Berra the devil you know – A meaningless friendly that proved nothing


An international friendly against Cyprus in November, while other nations are fighting it out on the pitch for a place in the European Championships. How predictable, how uninspiring.

A win is a win when FIFA rankings are involved, that is why Scotland and Craig Levein selected to play Cyprus, but despite the win it proved to be nothing more than a game to hand the usual suspects another cap and a few days in the sun.

All the talk leading up to the game was of Craig Levein experimenting with the side against a Cyprus side that were missing six key players. Cue the day of the game and Craig Levein announced his squad:

McGregor (Rangers); Whittaker (Rangers), Caldwell (Wigan), Berra (Wolves), Bardsley (Sunderland); Robson (Middlesbrough), Cowie (Cardiff), Fletcher (Man Utd), Morrison (West Brom), Miller (Cardiff), Mackie (QPR).

Other than the return of Jamie Mackie from injury, the others were the usual suspects selected by Levein through the European Championship qualifiers. The same players who failed to qualify for the same European Championships.

For such a meaningless friendly would it not have been better to give the likes of Matt Gilks or Craig Samson a chance to prove themselves in goal? Why not give Jordan Rhodes 45 minutes at least, rather than four measly minutes. Then you had the likes of Grant Hanley, Ryan Stevenson, James McArthur and David Goodwillie – why call them up and not even give them game time?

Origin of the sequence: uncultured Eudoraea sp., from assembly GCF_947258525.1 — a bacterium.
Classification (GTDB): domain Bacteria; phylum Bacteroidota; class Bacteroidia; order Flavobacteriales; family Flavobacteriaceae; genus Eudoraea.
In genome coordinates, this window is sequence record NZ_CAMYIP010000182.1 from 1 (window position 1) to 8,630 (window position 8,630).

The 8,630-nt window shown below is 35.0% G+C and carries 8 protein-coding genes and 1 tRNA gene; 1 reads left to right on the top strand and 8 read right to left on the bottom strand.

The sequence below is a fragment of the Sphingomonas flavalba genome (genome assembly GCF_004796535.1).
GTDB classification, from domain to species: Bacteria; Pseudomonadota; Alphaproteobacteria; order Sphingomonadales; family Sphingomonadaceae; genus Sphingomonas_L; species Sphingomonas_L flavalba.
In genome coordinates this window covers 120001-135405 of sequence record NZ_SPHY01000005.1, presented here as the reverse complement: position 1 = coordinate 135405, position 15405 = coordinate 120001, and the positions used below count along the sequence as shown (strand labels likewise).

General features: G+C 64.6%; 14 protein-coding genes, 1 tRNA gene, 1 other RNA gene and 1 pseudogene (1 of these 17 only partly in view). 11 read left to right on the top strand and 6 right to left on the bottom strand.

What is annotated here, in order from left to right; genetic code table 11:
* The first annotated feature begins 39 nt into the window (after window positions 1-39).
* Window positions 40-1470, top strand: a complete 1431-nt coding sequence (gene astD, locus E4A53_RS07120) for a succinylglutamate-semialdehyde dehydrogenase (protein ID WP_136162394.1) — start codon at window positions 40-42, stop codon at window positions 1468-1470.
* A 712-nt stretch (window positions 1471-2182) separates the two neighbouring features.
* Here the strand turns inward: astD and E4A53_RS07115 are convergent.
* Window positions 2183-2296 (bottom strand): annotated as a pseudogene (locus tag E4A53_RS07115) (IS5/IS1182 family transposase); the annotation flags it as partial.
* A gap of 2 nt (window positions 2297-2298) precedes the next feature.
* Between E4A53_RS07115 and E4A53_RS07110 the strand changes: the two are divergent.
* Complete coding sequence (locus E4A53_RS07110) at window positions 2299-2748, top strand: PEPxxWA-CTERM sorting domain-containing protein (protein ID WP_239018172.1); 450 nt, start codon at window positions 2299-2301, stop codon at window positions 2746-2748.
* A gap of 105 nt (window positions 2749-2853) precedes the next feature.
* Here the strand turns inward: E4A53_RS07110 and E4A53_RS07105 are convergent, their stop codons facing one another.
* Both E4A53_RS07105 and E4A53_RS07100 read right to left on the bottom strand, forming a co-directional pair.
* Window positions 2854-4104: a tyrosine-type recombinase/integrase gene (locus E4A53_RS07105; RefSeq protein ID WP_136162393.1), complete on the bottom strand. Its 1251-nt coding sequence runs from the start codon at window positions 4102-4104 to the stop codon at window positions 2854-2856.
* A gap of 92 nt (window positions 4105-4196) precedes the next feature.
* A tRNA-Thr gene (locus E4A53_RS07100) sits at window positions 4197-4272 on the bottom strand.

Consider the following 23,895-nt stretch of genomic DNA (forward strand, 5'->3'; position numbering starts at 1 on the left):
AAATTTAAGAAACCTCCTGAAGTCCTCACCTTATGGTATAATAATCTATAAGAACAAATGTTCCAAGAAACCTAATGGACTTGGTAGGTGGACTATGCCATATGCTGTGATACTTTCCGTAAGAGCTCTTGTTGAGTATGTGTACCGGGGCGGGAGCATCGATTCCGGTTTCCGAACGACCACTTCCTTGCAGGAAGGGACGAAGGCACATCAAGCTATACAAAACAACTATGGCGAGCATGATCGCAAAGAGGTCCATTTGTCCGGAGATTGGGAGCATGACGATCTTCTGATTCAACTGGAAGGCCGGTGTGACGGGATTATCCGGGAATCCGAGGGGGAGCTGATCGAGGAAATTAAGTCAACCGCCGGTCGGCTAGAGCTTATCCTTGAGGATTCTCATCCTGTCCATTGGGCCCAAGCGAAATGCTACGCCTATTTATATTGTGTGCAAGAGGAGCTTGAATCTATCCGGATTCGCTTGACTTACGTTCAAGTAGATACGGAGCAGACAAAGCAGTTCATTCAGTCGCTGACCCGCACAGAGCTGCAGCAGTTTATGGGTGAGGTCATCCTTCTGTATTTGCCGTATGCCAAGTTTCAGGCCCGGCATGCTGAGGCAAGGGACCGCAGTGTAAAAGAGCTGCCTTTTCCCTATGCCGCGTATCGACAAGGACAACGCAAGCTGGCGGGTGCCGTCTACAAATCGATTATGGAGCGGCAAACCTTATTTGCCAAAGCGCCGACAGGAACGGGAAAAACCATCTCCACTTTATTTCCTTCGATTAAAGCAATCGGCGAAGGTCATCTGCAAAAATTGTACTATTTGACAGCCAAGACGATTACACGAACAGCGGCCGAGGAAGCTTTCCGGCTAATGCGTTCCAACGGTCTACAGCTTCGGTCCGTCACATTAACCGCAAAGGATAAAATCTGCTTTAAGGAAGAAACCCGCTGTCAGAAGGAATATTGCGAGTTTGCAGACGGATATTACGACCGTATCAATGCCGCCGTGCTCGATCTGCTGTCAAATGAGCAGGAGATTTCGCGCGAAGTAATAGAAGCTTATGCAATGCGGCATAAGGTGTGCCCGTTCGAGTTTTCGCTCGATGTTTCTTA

A 2-1 win over a weakened Cyprus does not prove anything to the Tartan Army nor our World Cup 2014 qualifying opponents.

Likewise the notable omissions of Paul Dixon, Jamie Murphy, Steven Hammell, David Templeton, Ross McCormack and even the demotion of James Forrest to the Under-21s is baffling for a game that could have given such players much needed international experience. The demotion of James Forrest is explainable given that the Under-21 game against Holland was a competitive fixture and tonight saw Billy Stark’s side secure a superb win over their Dutch counterparts.

Will the 33-year-old Barry Robson be part of the World Cup 2014 qualifying campaign? Likewise the 31-year-old Kenny Miller? How about the 30-year-old Stephen Crainey? I always thought that such meaningless friendlies were a way for managers to experiment with new formations and tactics, along with bringing through players of the future.

Craig Levein stated before the Cyprus game that the friendly would be deemed a success if just one future international star emerged, similar to what happened when Barry Bannan came to the fore against the Faroe Islands last year. The only potential star of the future who took to the pitch that had not been there and got the postcard was Jordan Rhodes, and with just four minutes of game time can he be judged on that? So in other words despite the victory, the friendly was not a success – we never learned anything we didn’t know already.

Match reports in the Scottish media quoted statistics which showed that Scotland under Craig Levein was on the up. One statistic proves otherwise – failure to qualify for the European Championships 2012 in Ukraine and Poland. That is the most important statistic, another failure by Scotland to qualify for a major tournament.

Scotland’s future stars that are under the tutelage of Billy Stark proved tonight that some of them have a bright future. The likes of James Forrest, Tom Cairney, David Wotherspoon, Gregg Wylde, Leigh Griffiths, Jordan Rhodes etc are just some of the players that need to be brought through into the senior squad and put the old guard put out to pasture.